If you're looking to establish a business in Malta, it's important to understand the country's tax system. Taxes in Malta can be complex, with different types of taxes, incentives, and deductions to consider. To help you navigate this maze of tax regulations, we've put together a comprehensive guide for business owners.
Before becoming an expat and either working or retiring in Malta, taxation will likely be one of your biggest concerns. It is; therefore, best to be aware of the tax system in Malta before expatriating. Generally speaking, the tax rate is low in Malta and the taxes are categorised into different social circumstances. Corporate tax rates are low, attracting companies and entrepreneurs to the island.
The Maltese government is keen to encourage people from overseas to become residents in Malta. Recognising the economic and social benefits of immigration, the government offers an attractive tax structure tailored to foreign visitors from inside and outside the European Union. Overseas visitors wishing to take up residence are subject to the same levels of personal tax in Malta as Maltese nationals and therefore do not have to meet any extra minimum tax or remittance requirements. In addition there are relief schemes in place that mean foreign residents are not obliged to pay double taxes; that is, taxes both in their countries of origin and Malta. Such arrangements are negotiated with numerous countries or enacted through unilateral provisions courtesy of the Malta Tax Department.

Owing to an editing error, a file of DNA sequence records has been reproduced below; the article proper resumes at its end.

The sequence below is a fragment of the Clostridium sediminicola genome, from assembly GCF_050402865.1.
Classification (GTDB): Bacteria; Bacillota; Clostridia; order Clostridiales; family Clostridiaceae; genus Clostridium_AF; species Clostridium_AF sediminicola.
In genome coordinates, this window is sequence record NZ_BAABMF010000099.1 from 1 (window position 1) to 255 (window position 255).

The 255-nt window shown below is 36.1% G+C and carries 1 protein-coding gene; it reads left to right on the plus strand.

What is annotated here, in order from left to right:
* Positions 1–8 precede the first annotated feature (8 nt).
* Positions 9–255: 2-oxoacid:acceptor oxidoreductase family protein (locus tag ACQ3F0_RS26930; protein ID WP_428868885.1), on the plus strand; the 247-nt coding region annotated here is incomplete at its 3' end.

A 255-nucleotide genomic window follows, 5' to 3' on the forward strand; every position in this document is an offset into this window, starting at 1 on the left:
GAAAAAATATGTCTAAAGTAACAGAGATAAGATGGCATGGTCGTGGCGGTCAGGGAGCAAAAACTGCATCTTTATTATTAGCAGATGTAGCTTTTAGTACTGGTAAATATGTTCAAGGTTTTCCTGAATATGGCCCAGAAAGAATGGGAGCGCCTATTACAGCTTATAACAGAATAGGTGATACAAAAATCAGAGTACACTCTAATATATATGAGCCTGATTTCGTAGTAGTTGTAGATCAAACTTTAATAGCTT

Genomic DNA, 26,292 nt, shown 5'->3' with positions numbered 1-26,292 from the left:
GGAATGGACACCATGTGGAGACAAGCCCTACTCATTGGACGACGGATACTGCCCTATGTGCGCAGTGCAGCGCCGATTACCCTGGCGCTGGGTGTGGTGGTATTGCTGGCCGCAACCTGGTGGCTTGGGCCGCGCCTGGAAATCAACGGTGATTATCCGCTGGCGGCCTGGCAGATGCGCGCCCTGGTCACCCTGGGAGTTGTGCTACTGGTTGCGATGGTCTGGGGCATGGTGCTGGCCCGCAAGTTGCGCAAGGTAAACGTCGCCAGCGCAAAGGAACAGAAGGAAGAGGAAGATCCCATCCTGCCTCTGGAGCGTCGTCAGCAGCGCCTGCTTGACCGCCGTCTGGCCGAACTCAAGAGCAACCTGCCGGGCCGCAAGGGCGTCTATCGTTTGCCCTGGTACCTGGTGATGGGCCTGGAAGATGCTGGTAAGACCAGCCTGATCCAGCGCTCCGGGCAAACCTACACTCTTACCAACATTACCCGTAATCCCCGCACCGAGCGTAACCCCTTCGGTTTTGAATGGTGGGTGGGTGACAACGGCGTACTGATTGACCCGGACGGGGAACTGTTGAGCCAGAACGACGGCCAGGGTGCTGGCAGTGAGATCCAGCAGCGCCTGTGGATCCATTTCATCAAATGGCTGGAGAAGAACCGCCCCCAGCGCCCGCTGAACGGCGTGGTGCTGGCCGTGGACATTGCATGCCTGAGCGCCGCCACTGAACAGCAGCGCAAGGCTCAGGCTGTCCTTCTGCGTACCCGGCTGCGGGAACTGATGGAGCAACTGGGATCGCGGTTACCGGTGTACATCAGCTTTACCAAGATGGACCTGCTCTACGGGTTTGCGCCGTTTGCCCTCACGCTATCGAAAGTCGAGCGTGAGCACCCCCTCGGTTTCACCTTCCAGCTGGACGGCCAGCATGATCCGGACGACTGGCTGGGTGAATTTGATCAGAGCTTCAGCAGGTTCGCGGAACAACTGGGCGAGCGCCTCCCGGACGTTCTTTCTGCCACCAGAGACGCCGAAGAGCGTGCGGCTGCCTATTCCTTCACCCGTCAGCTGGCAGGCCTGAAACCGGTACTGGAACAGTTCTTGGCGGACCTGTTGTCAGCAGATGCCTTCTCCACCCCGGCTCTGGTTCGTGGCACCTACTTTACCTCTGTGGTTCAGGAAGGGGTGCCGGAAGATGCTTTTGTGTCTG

Tax treaties protect taxpayers from getting taxed twice when money passes between countries. The Malta Tax Treaty is important to be aware of, for people with investments outside of the country. They protect investors when they bring their money into Malta. They also apply if you build up some investments in Malta during your stay, and intend to leave them there after you have left. There is a network of tax treaties in force with over 60 countries worldwide.